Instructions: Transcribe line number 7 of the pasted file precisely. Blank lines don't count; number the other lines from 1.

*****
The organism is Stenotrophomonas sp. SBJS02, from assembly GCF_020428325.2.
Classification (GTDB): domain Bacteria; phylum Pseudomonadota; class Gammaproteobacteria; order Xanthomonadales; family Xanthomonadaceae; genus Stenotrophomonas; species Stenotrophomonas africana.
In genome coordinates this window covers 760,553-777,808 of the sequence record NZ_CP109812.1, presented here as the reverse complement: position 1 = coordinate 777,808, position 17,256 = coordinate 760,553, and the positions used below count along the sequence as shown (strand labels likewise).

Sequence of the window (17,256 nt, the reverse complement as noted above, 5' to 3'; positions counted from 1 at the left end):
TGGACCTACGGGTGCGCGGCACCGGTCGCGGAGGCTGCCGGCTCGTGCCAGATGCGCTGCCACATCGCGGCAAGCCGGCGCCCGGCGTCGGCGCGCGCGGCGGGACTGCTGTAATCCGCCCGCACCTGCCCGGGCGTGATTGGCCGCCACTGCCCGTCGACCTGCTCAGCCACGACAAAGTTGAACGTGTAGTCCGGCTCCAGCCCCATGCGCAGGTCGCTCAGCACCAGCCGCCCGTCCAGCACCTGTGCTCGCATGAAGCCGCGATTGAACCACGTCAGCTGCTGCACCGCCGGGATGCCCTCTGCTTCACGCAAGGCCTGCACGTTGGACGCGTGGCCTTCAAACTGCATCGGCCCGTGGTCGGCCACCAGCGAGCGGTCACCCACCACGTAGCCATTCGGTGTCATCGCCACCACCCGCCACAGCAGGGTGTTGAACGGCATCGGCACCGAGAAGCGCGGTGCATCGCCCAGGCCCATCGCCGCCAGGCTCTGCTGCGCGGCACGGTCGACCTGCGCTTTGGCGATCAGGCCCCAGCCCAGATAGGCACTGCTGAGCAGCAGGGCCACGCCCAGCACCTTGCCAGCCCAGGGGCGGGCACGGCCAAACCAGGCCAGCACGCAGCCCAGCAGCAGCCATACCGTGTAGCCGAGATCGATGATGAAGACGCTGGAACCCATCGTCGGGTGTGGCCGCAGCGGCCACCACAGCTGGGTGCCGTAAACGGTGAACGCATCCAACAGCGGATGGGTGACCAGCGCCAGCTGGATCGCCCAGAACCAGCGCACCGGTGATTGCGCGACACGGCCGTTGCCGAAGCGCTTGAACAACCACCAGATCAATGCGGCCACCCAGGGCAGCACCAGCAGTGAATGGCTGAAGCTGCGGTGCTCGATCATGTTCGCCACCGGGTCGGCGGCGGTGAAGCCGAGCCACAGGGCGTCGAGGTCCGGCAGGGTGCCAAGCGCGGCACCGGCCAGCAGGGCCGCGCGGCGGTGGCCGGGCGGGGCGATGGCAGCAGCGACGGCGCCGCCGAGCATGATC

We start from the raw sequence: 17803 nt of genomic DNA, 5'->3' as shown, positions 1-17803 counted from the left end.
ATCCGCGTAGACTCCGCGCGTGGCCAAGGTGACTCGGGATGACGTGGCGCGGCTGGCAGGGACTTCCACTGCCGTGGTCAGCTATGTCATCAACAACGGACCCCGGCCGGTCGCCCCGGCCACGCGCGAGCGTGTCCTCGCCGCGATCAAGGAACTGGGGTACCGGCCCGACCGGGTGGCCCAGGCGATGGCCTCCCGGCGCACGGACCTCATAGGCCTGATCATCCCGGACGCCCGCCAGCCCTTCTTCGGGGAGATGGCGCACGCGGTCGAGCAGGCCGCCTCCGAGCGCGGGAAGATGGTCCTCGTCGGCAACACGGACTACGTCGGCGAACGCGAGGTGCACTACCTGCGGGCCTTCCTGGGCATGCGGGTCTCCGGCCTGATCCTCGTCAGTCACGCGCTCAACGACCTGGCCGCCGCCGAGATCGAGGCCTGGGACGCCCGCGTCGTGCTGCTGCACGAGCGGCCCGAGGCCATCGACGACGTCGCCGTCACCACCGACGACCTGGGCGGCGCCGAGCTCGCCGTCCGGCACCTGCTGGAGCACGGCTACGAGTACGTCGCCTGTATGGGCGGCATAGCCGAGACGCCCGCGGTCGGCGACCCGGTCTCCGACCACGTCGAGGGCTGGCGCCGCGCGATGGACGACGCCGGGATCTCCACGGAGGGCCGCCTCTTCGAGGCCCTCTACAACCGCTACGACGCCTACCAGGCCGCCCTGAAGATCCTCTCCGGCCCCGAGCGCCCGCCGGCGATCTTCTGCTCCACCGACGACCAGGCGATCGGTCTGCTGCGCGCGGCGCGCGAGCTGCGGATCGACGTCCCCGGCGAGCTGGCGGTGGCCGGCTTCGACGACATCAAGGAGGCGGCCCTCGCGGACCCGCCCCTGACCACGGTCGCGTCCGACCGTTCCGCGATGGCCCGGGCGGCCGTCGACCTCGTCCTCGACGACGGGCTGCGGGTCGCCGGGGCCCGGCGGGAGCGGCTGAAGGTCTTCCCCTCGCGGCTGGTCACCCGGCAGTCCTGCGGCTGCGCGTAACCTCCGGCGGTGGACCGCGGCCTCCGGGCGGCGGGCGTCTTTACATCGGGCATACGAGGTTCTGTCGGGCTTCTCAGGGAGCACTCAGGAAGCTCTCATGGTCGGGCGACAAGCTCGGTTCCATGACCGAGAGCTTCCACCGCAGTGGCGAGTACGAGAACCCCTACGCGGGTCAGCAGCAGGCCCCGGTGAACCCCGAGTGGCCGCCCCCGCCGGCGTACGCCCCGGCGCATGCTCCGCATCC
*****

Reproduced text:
ATCCGCGTAGACTCCGCGCGTGGCCAAGGTGACTCGGGATGACGTGGCGCGGCTGGCAGGGACTTCCACTGCCGTGGTCAGCTATGTCATCAACAACGGACCCCGGCCGGTCGCCCCGGCCACGCGCGAGCGTGTCCTCGCCGCGATCAAGGAACTGGGGTACCGGCCCGACCGGGTGGCCCAGGCGATGGCCTCCCGGCGCACGGACCTCATAGGCCTGATCATCCCGGACGCCCGCCAGCCCTTCTTCGGGGAGATGGCGCACGCGGTCGAGCAGGCCGCCTCCGAGCGCGGGAAGATGGTCCTCGTCGGCAACACGGACTACGTCGGCGAACGCGAGGTGCACTACCTGCGGGCCTTCCTGGGCATGCGGGTCTCCGGCCTGATCCTCGTCAGTCACGCGCTCAACGACCTGGCCGCCGCCGAGATCGAGGCCTGGGACGCCCGCGTCGTGCTGCTGCACGAGCGGCCCGAGGCCATCGACGACGTCGCCGTCACCACCGACGACCTGGGCGGCGCCGAGCTCGCCGTCCGGCACCTGCTGGAGCACGGCTACGAGTACGTCGCCTGTATGGGCGGCATAGCCGAGACGCCCGCGGTCGGCGACCCGGTCTCCGACCACGTCGAGGGCTGGCGCCGCGCGATGGACGACGCCGGGATCTCCACGGAGGGCCGCCTCTTCGAGGCCCTCTACAACCGCTACGACGCCTACCAGGCCGCCCTGAAGATCCTCTCCGGCCCCGAGCGCCCGCCGGCGATCTTCTGCTCCACCGACGACCAGGCGATCGGTCTGCTGCGCGCGGCGCGCGAGCTGCGGATCGACGTCCCCGGCGAGCTGGCGGTGGCCGGCTTCGACGACATCAAGGAGGCGGCCCTCGCGGACCCGCCCCTGACCACGGTCGCGTCCGACCGTTCCGCGATGGCCCGGGCGGCCGTCGACCTCGTCCTCGACGACGGGCTGCGGGTCGCCGGGGCCCGGCGGGAGCGGCTGAAGGTCTTCCCCTCGCGGCTGGTCACCCGGCAGTCCTGCGGCTGCGCGTAACCTCCGGCGGTGGACCGCGGCCTCCGGGCGGCGGGCGTCTTTACATCGGGCATACGAGGTTCTGTCGGGCTTCTCAGGGAGCACTCAGGAAGCTCTCATGGTCGGGCGACAAGCTCGGTTCCATGACCGAGAGCTTCCACCGCAGTGGCGAGTACGAGAACCCCTACGCGGGTCAGCAGCAGGCCCCGGTGAACCCCGAGTGGCCGCCCCCGCCGGCGTACGCCCCGGCGCATGCTCCGCATCC